When is GPS a legal tool to use in private investigations?

Thomas Lauth, a private investigator, and owner of Lauth Investigations International provides private investigations services throughout the country with offices in Denver, Phoenix, and headquarters in Indianapolis, IN. When working in various states a private detective must remain knowledgeable of state laws in order to provide services that stay within parameters of state law and best serve the client. “Many private investigators find themselves in trouble and can compromise a case if they do not remain in compliance with state regulations, says Lauth. It is our duty to remain in compliance with local, state, and federal law to best serve and protect the client.State laws regulating the use of Global Positioning Systems (GPS) varies from state to state. Even law enforcement officials must adhere to state laws. GPS had been traditionally used by hikers, campers, hunters, aircraft, and in the military to navigate and maintain coordinates. GPS devices receive signals from satellites orbiting the earth and provide precise positioning using the Earth’s longitude and latitude.

A groundbreaking investigation of a missing child case in the late 1990’s may have been the catalyst for using GPS as an investigative tool for both law enforcement and private investigators. October 1999, nine-year-old Valerie Jackson vanished from her home in Spokane, WA. Police found bloodstains on the missing child’s bed and on her father, Brad Jackson’s shoes. The father of the missing third grader was an immediate suspect in the police investigation.

Police obtained warrants to search Jackson’s vehicles and returned them to Jackson with hidden GPS devices attached. Using satellite technology police then monitored Jackson for the next eighteen days. In November, when police went to the GPS coordinates that had tracked Jackson’s every move, they discovered two grave sites. At one location, they found an empty gravesite approximately 10 miles from the family’s residence. The second location approximately 50 miles northwest of Spokane they found a second gravesite containing Valerie’s remains.

By utilizing GPS surveillance, police were able to provide information to the prosecution indicating Jackson had murdered Valerie, buried her at one location, then exhumed her body and reburied her in a remote site further away. Police charged Jackson with first-degree murder of his daughter. Utilizing GPS in an investigation by law enforcement and private investigators and the potential of misuse violating individual’s constitutional rights has raised some issues. How far can one go to solve a case?

Colorado law specifies use of GPS and other surveillance tools to track a person or vehicle can be used as long as the purpose for using the tracking technology is legal. For example, many companies utilize GPS on company vehicles to ensure the employee is not using the vehicle for personal use. It is commonplace in the trucking industry. However, a spouse placing a GPS device to track their partner’s activities is considered illegal and constitutes stalking if the device is placed on the other person’s vehicle without their knowledge or consent.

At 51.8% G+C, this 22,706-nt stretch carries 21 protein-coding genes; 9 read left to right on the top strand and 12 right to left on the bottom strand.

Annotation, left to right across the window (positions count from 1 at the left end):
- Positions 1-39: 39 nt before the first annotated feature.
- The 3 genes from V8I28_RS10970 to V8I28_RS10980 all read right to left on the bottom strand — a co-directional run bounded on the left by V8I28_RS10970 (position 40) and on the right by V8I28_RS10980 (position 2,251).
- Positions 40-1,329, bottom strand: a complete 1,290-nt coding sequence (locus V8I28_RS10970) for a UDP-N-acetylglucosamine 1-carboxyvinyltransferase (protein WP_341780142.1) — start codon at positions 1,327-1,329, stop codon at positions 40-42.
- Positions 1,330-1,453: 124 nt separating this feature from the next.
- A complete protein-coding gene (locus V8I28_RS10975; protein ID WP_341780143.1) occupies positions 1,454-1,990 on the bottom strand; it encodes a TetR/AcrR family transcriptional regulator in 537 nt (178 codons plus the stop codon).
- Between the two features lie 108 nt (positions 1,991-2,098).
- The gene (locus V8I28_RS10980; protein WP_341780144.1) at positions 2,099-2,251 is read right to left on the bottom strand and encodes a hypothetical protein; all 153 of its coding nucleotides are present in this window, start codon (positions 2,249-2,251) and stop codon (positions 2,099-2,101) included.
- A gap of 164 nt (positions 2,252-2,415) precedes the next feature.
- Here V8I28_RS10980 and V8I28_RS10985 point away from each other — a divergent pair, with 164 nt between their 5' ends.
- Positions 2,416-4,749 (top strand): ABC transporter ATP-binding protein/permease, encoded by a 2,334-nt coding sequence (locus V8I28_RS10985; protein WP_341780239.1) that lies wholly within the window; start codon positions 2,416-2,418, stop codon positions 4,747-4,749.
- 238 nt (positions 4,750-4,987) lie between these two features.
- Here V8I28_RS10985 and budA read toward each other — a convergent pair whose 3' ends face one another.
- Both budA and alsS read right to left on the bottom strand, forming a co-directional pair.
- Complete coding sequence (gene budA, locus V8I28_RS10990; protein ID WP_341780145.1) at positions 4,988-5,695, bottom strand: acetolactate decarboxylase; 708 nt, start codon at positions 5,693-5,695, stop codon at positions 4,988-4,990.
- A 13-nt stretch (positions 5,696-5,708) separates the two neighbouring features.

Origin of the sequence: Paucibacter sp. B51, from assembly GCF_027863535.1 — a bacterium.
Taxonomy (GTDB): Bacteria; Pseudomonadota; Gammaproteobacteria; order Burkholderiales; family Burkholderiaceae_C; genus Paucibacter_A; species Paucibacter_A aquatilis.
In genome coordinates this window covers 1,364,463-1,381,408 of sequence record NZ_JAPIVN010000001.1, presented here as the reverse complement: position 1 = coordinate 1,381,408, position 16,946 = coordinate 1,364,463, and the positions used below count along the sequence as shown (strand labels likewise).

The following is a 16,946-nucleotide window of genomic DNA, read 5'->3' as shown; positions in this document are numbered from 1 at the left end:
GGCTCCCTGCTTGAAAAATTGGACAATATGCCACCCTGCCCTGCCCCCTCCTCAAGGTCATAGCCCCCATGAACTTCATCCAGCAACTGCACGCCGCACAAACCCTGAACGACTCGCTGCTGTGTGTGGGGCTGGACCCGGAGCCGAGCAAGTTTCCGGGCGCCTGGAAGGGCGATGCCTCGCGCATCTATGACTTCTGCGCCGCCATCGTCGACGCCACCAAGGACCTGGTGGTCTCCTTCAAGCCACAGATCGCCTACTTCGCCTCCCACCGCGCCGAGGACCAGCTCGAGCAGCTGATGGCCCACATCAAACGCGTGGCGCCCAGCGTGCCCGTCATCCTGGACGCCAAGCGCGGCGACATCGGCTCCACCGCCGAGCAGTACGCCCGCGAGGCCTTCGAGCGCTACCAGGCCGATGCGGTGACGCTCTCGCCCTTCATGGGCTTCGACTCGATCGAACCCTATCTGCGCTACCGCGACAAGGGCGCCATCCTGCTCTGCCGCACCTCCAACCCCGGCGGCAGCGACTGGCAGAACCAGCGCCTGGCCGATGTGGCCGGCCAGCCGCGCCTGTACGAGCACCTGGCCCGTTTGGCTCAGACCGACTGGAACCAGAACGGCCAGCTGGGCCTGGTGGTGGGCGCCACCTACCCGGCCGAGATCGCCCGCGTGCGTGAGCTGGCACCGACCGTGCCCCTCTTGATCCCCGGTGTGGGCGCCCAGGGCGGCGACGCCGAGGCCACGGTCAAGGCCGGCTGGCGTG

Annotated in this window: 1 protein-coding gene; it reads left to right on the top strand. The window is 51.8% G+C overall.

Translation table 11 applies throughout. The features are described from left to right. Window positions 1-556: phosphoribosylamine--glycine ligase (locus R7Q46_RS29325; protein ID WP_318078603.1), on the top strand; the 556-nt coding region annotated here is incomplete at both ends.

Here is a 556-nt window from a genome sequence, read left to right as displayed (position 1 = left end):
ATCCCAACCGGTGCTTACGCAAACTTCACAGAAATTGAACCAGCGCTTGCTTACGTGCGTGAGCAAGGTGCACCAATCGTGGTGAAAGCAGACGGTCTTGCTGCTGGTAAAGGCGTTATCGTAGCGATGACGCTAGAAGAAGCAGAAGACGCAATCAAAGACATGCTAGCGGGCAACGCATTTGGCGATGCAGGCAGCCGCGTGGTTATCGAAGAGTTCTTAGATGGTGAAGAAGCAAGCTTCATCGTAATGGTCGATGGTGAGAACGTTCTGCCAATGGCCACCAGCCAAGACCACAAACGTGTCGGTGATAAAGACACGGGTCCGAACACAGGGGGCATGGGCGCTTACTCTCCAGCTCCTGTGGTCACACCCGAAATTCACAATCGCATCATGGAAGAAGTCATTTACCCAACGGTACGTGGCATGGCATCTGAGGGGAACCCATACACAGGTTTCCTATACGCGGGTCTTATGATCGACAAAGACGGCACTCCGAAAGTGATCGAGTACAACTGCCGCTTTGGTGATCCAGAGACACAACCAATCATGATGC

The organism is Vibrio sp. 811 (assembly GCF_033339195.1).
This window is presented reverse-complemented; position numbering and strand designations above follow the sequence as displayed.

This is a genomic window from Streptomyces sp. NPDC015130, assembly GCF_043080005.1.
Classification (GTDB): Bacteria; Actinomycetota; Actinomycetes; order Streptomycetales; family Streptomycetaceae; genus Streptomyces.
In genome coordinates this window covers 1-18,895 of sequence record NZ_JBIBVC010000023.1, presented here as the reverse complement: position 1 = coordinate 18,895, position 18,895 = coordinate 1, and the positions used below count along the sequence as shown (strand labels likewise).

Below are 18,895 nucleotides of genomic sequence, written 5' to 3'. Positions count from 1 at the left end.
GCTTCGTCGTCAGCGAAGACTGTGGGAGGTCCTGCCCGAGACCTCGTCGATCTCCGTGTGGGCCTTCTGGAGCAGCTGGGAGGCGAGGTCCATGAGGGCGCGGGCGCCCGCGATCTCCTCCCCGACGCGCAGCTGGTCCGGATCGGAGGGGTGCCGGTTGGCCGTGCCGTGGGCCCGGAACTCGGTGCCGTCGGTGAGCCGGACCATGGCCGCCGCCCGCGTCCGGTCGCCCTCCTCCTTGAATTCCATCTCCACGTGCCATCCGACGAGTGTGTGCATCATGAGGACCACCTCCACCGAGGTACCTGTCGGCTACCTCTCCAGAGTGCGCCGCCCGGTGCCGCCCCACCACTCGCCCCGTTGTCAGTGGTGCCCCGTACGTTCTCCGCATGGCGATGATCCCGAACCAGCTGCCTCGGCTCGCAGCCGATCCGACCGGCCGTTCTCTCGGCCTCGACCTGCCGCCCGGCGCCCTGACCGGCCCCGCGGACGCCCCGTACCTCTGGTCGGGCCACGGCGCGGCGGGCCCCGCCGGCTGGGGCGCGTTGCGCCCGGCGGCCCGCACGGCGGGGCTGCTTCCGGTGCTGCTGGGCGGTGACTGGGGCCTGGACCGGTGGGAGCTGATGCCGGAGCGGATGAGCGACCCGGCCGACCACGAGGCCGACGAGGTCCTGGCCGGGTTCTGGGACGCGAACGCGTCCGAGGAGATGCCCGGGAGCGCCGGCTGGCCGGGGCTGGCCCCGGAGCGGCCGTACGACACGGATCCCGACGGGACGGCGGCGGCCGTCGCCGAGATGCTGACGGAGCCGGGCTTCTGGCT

In February 2012, the U.S. Supreme Court (U.S. vs. Jones), unanimously voted that even police must obtain a search warrant before using GPS to track criminal suspects in Arizona and throughout the country. Antoine Jones was suspected in drug trafficking and police obtained a warrant and tracked his activity for 28 days. Using GPS, authorities were able to locate the location where they found $850,000 in cash, 97 kilograms of cocaine, and 1 kilogram of crack stashed away in the suburban home. Jones was convicted and sentenced to life in prison for drug-related charges. Later, the U.S. Supreme Court overturned his conviction in a landmark decision based upon the fact the warrant police used had expired.

Two major issues were a factor in the U.S. Supreme Court decision. First, it was determined authorities violated the Fourth Amendment, that guarantees the right of the people to be secure in their persons, houses, paper, and effects, against unreasonable searches and seizures. They determined the installation of GPS tracking technology constituted an illegal “search” because authorities were physically occupying a private property for the purpose of obtaining information.

Second, judges analyzed the individual’s right to privacy and sustained tracking. While limited tracking may be permissible, long-term tracking was determined technical trespass. Justice Sotomayor wrote, “It may be necessary to reconsider the premise that an individual has no reasonable expectation of privacy in information voluntarily disclosed to third parties. This approach is ill-suited to the digital age, in which people reveal a great deal of information about themselves to third parties in the course of carrying out mundane tasks. People disclose the phone numbers that they dial or text to their cellular providers; the URLs that they visit and the e-mail addresses with which they correspond to their Internet service providers; and the books, groceries, and medications they purchase to online retailers.”

“While GPS can be an incredible investigative tool, there is a fine line between intrusion and privacy that every private investigator must adhere to,” Lauth says. Whether you are an Indiana PI, Colorado PI, Arizona PI or Timbuktu we all must adhere to standards that protect the citizen and serve our clients.

About the Author: Kym L. Pasqualini is the founder of the National Missing Children Organization in 1994 and the National Center for Missing Adults in 2000. Kym is an expert in the field of missing persons and continues to advocate for crime victims utilizing 20 years experience working with government officials, law enforcement, advocates, private investigators, and national media.

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